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Landfill opponents take their case to state

The Baltimore Sun

Residents whose homes surround Harford County's only government-operated landfill, will press their case against an expansion of the facility at the Maryland Office of Administrative Hearings on Thursday.

The court, in Hunt Valley, provides residents an opportunity to resolve their issues with decisions made by a state agency. In this case, residents are asking the Maryland Department of the Environment to withhold a permit for the landfill expansion.

The landfill opponents contend that any addition to the Harford Waste Disposal Center in Street will degrade their residential wells, as well as Deer Creek, a drinking water source for thousands of county residents. Additional refuse at the facility that accepts 50,500 tons of trash annually will lower air quality and adversely affect their health, quality of life and property values, the opponents say.

"We all understand that a solution to the refuse problem needs to be found, especially with Harford County's current and expected growth," Diane Burrier, whose home overlooks the landfill, said at a recent meeting of the County Council. "But we feel the citizens living nearest this facility have repeatedly been asked to carry the largest part of the burden, and the weight of this has resulted in increased health risk for our families, as well as damage to our environment."

Rather than expand the landfill, Burrier and other Street residents are urging the county to increase operations at its incinerator in Joppa. The county is evaluating contractor bids for upgrades to the Energy Recovery Operations plant, but does not expect to name a contractor until next year, officials said. The County Council this year deferred indefinitely a proposed $60 million addition to the incinerator.

At the first of what could be several hearings on the landfill, the attorney representing six homeowners will present expert witnesses and detail the reasons for their opposition to the $3 million expansion. Because a state agency, MDE, issues permits for such expansions, the state is offering residents an impartial administrative hearing to resolve their differences. The attorney general's office will represent MDE at the hearing.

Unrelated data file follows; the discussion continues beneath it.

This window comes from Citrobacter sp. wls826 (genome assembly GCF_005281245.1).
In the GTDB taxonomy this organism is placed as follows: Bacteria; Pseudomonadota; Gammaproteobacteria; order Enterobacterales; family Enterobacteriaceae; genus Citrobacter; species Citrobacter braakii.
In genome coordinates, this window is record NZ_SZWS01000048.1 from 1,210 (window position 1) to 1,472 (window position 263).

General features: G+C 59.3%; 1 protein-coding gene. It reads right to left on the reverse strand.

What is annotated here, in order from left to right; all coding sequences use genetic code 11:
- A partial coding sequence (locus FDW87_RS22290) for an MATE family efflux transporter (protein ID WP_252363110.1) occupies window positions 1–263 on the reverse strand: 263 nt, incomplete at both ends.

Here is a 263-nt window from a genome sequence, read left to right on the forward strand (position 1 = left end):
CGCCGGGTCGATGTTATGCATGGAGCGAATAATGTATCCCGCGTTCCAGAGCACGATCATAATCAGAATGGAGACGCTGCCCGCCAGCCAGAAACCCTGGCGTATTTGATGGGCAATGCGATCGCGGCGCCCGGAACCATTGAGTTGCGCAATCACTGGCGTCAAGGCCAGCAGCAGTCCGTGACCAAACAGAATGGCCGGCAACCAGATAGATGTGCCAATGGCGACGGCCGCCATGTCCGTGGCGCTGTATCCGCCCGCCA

"OAH confirms that we have followed the right process in issuing a permit," said Robert Ballenger, MDE spokesman. "This will be a pre-conference hearing that puts the subsequent hearings in motion."

In the meantime, the county cannot move forward with the long-planned project until resolution of the appeal, a process that could take a year.

After several public hearings and nearly a decade of review, MDE had tentatively planned to issue a permit for the expansion last spring, but instead, must again argue the merits of the project.

Residents contend that the agency provided information and answered questions on the project and did not give their concerns consideration.

Timing is critical because the 66-acre facility will reach its 2.3 million-ton capacity by the end of next year. Nearly 2 million tons are buried in collector cells. Without more space, Harford will have to ship its trash out of the county, adding significantly to the cost of waste disposal.

"We are rapidly running out of space and won't have the new collector cells built in time," said Frank Henderson, Harford's deputy director of environmental affairs.

County officials will attend the hearing, but defense of the permit falls to MDE.

"We will be available to answer questions, but this is between citizens and MDE," Henderson said.

Richard Klein, attorney for the residents, said OAH could schedule at least two more hearings on the landfill. "Nothing will be resolved Thursday," Klein said. "That is months away."

The hearing is at 10 a.m. Thursday at the Maryland Office of Administrative Hearings, 11101 Gilroy Road, Hunt Valley.


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